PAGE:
How to Make Anki Fun

When you’re doing Anki, it’s difficult to stay focused on just one task. You’re always distracted and you look at other people who are able to study for hours on end. You look at your classmates and people on YouTube and they’re able to study for hours, and you think to yourself, how can I do that too? In this blog post I’m going to explain how to make Anki fun and how you can gamify your experience to make doing Anki every day just a little bit more fun.

Split Big Tasks into Little Ones

In order to accomplish a big thing, you have to be able to accomplish little things. It’s the same for studying anything. If you want to achieve a big goal, you have to focus on one thing at a time. That’s why I try to split up my studying into different parts of the day to keep it moving. In third year of medical school, it’s hard to manage what is basically a full-time job, studying, other medical school assignments, and basically all of your life all at one time.

This is why I split up my Anki sessions into either 25 minute to 40 minute intervals. I kept going until I wanted to stop, usually at 40 minutes but if I was really bored I let my dopamine starved mind run around social media and capped the sessions to 25 minutes and the breaks to 20 minutes.

When doing Anki sessions, instead of putting the card counter on the bottom of the review panel, I just use the time elapsed. That way, I focus more on understanding the card and learning instead of focusing on how many cards are remaining. I also try to avoid looking at the interval because it stresses me out knowing that a card I should have known is going to be knocked back into the re-learning category. Learn more about comprehension and learning in my essay titled, 5 Reasons Anki Isn’t Working For You.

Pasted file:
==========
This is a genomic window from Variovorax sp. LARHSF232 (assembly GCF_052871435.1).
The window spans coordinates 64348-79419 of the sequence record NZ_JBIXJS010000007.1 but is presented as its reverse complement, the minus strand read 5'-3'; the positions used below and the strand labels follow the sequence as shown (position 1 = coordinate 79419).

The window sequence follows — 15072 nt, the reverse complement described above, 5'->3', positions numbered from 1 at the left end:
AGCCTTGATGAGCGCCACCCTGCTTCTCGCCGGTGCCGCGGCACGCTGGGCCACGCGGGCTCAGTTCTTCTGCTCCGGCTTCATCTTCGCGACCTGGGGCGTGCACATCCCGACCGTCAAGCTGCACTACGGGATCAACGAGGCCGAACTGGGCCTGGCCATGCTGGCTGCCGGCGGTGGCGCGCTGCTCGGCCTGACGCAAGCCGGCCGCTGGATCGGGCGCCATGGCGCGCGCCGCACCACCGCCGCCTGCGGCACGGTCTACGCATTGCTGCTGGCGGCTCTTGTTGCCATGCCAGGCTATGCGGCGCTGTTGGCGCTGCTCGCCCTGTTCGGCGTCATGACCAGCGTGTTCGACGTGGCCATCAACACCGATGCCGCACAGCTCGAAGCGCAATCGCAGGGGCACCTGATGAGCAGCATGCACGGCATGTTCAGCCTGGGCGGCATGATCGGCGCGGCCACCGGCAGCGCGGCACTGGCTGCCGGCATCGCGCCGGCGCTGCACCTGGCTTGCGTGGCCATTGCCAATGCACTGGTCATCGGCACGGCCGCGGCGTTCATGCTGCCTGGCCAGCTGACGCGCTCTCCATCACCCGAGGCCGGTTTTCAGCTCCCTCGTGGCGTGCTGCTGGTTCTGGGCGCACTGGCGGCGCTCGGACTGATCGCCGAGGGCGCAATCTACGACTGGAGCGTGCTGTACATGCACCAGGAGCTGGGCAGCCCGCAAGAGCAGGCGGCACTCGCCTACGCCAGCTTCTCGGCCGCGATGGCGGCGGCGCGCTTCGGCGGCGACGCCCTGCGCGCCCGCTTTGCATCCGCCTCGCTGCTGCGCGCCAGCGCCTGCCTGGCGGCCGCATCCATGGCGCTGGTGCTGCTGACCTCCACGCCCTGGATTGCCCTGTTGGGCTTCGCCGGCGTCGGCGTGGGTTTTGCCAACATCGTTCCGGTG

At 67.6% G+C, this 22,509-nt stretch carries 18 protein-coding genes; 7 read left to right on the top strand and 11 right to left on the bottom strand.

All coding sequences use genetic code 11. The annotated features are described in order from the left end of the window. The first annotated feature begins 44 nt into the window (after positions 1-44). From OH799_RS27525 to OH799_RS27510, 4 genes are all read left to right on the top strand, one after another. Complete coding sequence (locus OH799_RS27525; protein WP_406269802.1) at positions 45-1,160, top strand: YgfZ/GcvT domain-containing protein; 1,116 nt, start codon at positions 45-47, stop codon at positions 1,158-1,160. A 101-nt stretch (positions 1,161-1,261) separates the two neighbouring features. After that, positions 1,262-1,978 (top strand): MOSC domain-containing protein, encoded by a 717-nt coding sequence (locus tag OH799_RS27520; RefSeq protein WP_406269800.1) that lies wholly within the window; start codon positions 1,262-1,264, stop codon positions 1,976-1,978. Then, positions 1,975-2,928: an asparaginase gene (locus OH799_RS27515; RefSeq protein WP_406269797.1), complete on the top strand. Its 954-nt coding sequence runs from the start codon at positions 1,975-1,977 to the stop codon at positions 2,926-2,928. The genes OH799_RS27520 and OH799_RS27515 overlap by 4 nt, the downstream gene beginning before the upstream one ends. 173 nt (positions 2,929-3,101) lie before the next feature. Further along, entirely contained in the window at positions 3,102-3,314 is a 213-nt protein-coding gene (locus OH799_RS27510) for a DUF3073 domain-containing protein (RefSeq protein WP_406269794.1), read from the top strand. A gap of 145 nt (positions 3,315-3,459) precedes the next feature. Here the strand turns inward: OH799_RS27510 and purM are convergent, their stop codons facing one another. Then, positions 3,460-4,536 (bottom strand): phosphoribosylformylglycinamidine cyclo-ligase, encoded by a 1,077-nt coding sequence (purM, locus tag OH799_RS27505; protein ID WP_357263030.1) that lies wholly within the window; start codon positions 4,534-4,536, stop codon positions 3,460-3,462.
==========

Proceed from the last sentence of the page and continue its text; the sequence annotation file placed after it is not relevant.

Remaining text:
Gamify Anki

The next thing that really helped me stick to the reviews is the addition of add-ons Review Heatmap and Change Anki Background. These allow me to stay focused and give me incentives to complete my reviews every day. You can take it a step further and download Puppy reinforcement, which shows you a puppy every time you complete a review, or you can choose Pokemanki, which trains a Pokemon and hatches an egg every time you mature certain cards in the deck. Although you may not want to mature more cards and study, you may want to trick your brain into having a streak every day.

If you want to take this gamification to another level, you can sign up for Beeminder and get the Beeminder add-on which is a website that will track how many cards you have finished per day. Then, you can set the cards that are due, and connect it to sync with Beeminder using the add on in the description. I don’t personally use this because I’m a medical student, but I thought it was an interesting option if you’re really not keen on doing your Anki reviews. You can set this up by downloading the Beeminder add-on.

Another add-on which has been proving to be super helpful these last few weeks when I was on rotations and didn’t want to do Anki when I got home was the progress bar add-on. It shows how many cards you have left. Although it doesn’t show me the number, I know roughly where I am in my studying and it motivates me to finish quickly so I can enjoy and watch some TV before I go to bed.

Lower Your Review Threshold

If you’re really strapped for time, you can lower your review threshold. (It’s located where it says Maximum Reviews Per Day in the picture. Mine is really high, and so are a lot of other medical school students’ but you can lower it to whatever feels comfortable.)